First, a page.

View from the Garden: House Plants for the Reluctant Indoor Gardener

House plants in the winter can be a great comfort for a plant lover. Depending on one’s skill, they can thrive and be very beautiful. I, however, am not one of those people.

The house plants that “survive” in my house must be tough and tolerant of care from one not devoted to them. I can grow most any plant that needs winter care in a greenhouse, usually trickier that house plant care, but have killed many plants trying to live in my house.  If they survive the winter neglect, I can make them thrive outside—but they’d better bulk up for the winter. Given this, I have a collection of house plants that have the necessary requirements for life in my house and some have  lived, and even thrived, with me for many years.

Cactus and aloes are probably my favorite house plants. There are many varieties with many different shapes and sizes. Their sculptural aspect and easy care makes any of them almost irresistible to me. When I had access to a green house, I had a large collection but now just a small group.  Caring for them cannot be easier. They need bright light and minimal water. They do not like humid conditions and do well with usual room temperatures. They like to be somewhat root bound and though they grow slowly, they do noticeably grow, assuring the caregiver that they are still alive!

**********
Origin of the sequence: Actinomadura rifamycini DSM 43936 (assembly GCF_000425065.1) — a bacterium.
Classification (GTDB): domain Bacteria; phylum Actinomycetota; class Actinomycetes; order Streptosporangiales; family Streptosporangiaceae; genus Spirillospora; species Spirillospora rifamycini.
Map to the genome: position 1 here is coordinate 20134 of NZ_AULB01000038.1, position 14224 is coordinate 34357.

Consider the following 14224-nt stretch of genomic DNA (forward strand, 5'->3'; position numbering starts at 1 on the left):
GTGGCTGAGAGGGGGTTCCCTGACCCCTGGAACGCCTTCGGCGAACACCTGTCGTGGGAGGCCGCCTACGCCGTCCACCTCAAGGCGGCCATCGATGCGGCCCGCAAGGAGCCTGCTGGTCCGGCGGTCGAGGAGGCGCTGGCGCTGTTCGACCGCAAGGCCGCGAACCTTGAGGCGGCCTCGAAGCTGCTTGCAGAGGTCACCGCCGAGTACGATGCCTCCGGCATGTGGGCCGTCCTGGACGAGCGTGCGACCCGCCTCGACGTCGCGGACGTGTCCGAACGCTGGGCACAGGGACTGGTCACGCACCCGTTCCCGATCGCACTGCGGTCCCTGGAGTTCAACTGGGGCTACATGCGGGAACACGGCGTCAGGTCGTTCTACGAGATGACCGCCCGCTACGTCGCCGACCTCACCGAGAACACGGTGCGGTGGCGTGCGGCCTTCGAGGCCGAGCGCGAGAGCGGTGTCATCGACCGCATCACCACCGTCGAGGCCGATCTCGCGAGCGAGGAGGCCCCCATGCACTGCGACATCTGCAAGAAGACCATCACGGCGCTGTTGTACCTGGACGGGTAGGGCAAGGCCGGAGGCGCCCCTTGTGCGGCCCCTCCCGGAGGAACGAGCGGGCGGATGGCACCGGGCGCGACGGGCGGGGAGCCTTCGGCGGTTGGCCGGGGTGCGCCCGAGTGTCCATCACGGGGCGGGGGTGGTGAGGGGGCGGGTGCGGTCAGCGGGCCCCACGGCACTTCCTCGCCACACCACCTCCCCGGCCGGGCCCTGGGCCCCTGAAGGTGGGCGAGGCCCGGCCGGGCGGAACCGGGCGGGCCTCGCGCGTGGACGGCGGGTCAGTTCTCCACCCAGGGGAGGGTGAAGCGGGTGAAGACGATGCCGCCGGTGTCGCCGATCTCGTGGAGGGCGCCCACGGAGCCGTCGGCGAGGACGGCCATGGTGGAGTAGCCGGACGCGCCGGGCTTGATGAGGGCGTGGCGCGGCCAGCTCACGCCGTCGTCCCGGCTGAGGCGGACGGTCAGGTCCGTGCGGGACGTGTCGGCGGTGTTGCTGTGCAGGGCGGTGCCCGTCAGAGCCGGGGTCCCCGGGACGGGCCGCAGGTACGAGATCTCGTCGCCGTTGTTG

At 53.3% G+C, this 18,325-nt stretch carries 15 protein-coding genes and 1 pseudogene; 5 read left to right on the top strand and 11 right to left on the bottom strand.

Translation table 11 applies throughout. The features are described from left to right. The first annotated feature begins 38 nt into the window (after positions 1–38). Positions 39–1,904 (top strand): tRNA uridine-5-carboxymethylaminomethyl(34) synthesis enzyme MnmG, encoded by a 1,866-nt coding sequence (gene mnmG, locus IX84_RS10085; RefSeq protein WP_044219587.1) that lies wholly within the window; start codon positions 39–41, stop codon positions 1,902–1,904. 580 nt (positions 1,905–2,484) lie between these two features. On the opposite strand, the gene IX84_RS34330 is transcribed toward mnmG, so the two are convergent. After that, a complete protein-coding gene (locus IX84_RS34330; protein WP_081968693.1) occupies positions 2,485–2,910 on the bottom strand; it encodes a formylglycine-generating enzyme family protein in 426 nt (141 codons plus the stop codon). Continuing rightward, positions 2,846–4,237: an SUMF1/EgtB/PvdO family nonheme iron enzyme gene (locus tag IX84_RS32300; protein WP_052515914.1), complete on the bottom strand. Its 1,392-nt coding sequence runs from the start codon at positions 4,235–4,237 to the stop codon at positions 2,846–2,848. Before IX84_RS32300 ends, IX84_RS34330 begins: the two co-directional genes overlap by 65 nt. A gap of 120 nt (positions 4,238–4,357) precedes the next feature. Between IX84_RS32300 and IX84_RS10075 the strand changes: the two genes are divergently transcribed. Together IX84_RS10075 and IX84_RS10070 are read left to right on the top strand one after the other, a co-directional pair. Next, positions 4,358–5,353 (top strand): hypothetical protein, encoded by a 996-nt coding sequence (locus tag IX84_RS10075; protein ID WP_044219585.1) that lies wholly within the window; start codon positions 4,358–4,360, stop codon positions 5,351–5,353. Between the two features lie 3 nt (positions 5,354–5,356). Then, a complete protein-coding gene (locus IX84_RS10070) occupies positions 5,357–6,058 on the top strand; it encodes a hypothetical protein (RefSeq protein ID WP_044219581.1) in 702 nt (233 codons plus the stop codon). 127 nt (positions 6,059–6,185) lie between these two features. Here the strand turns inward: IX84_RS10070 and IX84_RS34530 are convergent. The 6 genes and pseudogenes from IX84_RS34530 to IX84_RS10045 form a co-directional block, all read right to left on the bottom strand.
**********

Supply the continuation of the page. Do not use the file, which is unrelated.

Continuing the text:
Sansevieras are another favorite. Commonly called mother-in-law tongues, there are numerous varieties of these also. I have a huge cylindrical one that occupies a whole sliding glass door in my living room. Beside it is a smaller one called baseball bat. These grow very slowly but I was thrilled when they each bloomed last winter.

None of the above plants have ever had a disease or pest problem. If they are not over-watered and are repotted when they have really outgrown their pots, they will be your friends for years.

I tried to grow Rex Begonias several time but after killing several of these extraordinarily beautiful plants, I decided I should spare any more of them. I have, however, found success with Rhizomatous Begonias. They store water in rhizomes, allowing them to tolerate irregular watering. They like indirect light, normal room temperatures and can tolerate some neglect. They even bloom under these conditions. With more care, mine would probably become lovely specimens but, to me, they are just fine the way they are.

Jeanelle Myers is a professional gardener, landscaper and consultant. For gardening discussion you can call her at 631-434-5067.

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